Technology briefs

IBM makes WebSphere wireless

IBM has announced a more wireless-friendly version of its WebSphere software. The WebSphere platform will now be able to translate Internet content into a form readable by a number of handheld devices, including some mobile phones and PDAs (personal digital assistants). The WebSphere Transcoding Publisher version 3.5 will extend its current HTML support (HyperText Markup Language) by including language translators for HDML (Handheld Device Markup Language) and iMode protocol. The software extensions will also help the conversion of JPG and GIF image formats into a wireless bitmap format that could make wireless picture delivery more available to users. IBM also added what it calls extended deck fragmentation capabilities. The company said these tools can break Web pages into smaller pieces when the system detects a device may have limited memory, according to a statement.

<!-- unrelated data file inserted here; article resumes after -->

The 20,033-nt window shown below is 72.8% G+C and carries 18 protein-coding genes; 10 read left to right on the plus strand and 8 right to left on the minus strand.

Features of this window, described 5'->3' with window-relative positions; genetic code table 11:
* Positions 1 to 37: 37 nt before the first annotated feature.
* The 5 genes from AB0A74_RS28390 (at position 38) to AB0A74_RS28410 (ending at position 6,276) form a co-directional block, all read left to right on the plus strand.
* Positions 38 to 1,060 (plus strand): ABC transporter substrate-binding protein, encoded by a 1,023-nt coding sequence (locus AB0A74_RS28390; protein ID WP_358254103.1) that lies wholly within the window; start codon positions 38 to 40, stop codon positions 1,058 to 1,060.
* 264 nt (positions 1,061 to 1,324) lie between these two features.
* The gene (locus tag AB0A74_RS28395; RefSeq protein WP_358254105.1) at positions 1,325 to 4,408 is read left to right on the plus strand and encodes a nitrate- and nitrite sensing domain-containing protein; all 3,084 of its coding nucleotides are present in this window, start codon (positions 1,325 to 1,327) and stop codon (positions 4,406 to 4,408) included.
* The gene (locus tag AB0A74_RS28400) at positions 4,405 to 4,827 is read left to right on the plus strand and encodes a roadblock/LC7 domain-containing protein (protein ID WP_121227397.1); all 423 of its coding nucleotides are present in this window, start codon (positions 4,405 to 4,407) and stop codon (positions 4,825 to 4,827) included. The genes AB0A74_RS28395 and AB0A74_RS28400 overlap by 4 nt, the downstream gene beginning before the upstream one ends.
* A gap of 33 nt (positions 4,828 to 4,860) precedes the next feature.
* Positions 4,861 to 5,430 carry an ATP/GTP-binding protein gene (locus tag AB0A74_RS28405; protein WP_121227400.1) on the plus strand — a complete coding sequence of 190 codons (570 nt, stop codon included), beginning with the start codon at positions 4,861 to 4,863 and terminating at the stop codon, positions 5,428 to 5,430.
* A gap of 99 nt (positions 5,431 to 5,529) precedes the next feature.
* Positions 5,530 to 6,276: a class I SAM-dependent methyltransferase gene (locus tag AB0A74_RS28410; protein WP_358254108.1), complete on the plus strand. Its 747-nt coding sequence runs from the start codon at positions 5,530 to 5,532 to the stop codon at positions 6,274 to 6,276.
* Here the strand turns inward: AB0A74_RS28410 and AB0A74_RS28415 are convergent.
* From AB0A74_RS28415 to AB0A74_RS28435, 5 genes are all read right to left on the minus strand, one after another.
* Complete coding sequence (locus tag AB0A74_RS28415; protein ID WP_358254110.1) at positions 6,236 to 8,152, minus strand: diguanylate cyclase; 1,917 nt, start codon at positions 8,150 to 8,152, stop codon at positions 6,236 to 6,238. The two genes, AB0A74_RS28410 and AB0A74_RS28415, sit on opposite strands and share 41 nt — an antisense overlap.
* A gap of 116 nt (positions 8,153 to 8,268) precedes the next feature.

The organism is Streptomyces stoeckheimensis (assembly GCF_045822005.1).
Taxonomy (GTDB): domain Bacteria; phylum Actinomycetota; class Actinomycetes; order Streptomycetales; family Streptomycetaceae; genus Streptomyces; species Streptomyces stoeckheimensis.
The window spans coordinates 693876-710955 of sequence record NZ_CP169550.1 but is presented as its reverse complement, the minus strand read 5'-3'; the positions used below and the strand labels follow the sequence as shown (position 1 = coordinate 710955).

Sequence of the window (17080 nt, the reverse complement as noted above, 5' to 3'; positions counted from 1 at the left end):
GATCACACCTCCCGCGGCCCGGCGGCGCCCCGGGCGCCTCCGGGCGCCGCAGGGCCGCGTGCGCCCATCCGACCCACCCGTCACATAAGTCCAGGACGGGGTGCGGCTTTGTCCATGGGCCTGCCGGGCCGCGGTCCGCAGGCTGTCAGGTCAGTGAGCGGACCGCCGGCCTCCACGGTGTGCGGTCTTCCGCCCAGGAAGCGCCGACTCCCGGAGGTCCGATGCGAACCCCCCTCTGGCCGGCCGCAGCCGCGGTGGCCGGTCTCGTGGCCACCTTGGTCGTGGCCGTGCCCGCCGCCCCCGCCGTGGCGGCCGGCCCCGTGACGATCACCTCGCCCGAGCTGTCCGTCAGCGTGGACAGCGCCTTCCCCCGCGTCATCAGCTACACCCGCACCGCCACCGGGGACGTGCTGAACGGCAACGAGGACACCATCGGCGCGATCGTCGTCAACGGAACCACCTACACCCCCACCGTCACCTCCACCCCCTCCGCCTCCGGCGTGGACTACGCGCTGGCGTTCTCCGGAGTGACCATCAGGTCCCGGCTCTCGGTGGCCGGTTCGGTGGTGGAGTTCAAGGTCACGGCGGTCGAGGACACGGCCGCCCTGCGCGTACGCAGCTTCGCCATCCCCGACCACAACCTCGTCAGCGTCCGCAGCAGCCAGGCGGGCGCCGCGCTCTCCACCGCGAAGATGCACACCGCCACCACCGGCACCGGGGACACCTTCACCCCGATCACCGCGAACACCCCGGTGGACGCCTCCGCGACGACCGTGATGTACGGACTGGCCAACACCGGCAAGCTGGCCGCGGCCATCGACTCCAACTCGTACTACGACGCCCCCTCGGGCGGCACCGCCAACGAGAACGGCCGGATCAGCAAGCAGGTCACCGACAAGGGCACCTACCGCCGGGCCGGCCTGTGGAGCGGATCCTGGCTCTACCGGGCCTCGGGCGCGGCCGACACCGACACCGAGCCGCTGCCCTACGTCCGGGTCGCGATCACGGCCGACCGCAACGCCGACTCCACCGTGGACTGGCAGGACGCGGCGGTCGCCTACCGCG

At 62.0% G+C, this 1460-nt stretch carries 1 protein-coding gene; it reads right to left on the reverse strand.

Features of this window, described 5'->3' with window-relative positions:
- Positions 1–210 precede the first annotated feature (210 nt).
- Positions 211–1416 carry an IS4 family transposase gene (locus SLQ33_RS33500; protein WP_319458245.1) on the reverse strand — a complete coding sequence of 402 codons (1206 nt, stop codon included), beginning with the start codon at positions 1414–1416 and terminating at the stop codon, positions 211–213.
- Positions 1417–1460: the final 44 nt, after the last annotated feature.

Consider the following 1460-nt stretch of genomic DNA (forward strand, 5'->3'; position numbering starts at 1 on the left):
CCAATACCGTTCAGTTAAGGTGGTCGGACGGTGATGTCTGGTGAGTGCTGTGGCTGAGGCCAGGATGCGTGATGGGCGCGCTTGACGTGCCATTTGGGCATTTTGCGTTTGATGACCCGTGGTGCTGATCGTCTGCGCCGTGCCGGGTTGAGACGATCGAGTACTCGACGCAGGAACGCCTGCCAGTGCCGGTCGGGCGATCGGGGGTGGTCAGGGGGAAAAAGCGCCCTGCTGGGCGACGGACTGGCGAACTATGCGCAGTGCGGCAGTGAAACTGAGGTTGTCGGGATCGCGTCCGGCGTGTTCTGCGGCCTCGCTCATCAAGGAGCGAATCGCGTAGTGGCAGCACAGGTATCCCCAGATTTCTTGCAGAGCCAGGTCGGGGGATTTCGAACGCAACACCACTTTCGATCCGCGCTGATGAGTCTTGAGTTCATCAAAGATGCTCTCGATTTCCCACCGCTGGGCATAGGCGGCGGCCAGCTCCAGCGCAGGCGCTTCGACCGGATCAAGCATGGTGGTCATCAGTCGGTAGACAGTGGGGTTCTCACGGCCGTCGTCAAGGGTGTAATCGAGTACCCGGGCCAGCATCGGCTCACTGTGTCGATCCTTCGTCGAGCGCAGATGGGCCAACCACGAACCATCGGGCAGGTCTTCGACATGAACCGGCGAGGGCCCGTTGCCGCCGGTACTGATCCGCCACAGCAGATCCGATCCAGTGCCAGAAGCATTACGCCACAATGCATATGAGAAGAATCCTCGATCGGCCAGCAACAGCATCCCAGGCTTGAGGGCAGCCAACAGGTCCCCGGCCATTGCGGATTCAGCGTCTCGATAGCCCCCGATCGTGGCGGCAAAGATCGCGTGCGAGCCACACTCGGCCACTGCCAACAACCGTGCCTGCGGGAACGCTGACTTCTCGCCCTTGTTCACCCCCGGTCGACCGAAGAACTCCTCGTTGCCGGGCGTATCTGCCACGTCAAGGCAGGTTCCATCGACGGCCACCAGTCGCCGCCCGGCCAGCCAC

AMD revs ahead with 1.2GHz Athlon

Advanced Micro Devices improved its lead in speed specs over Intel with the release of a 1.2GHz Athlon processor. The 1.2GHz chip follows AMD's recent introduction of the 1.1GHz Athlon; it continues to forge ahead while Intel's Pentium III chip development is stalled at 1GHz, and the company's much-hyped Pentium 4 - launching at 1.4 and 1.5GHz - isn't expected until late November. Despite the widening speed gap between the Athlon and the Pentium III, few major vendors are announcing systems touting what may be the world's fastest desktop processor at its launch. Gateway is offering 1.2GHz Athlon systems now, but other vendors with Athlon lines, such as Hewlett-Packard and Compaq have yet to announce systems using the 1.2-Hz processor.

Meet Audrey, 3Com's wired appliance

3Com has shown off in the US the sleek first member of its Ergo family of Internet appliances. The $US499 device is designed for accessing the Web and e-mail. 3Com has designed it with a keen sense of style, so perhaps its name is intended to reflect the charisma of Hepburn. This slab of cream-coloured plastic with shiny steel buttons frames a responsive 4.75-by-6.25-inch colour touchscreen. The unit would look right at home in a well-appointed kitchen or a with-it doctor's office. Its sceptre-like stylus is Audrey's crowning touch: when not in use, it rests in a recess atop the unit like an Internet antenna; when you have e-mail, its top blinks with a green glow.

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